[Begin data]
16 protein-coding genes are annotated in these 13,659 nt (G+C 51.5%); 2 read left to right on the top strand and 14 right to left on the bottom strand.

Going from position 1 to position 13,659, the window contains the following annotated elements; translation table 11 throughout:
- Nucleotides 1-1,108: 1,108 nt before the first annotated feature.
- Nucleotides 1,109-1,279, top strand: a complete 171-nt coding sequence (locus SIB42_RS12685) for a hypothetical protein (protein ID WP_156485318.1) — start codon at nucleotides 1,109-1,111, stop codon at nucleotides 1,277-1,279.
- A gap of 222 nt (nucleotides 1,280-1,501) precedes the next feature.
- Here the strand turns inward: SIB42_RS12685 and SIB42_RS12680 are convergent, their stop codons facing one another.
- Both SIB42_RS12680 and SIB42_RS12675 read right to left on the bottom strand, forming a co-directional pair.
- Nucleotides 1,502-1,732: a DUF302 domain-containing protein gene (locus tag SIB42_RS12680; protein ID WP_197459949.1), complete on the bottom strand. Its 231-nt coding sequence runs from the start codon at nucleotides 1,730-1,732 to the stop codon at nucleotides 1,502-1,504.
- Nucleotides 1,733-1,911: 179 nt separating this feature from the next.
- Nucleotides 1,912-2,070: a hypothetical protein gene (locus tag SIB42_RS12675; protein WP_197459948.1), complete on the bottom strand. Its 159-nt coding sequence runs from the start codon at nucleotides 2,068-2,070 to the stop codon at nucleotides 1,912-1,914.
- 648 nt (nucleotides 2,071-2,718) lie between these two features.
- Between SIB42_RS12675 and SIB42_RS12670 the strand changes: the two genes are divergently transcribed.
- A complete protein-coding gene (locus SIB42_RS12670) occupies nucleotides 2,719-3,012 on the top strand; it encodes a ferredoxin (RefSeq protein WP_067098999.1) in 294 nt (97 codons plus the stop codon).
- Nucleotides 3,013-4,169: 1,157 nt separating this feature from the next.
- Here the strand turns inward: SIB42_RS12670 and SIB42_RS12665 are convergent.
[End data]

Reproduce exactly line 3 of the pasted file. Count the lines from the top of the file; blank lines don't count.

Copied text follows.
- Nucleotides 1-1,108: 1,108 nt before the first annotated feature.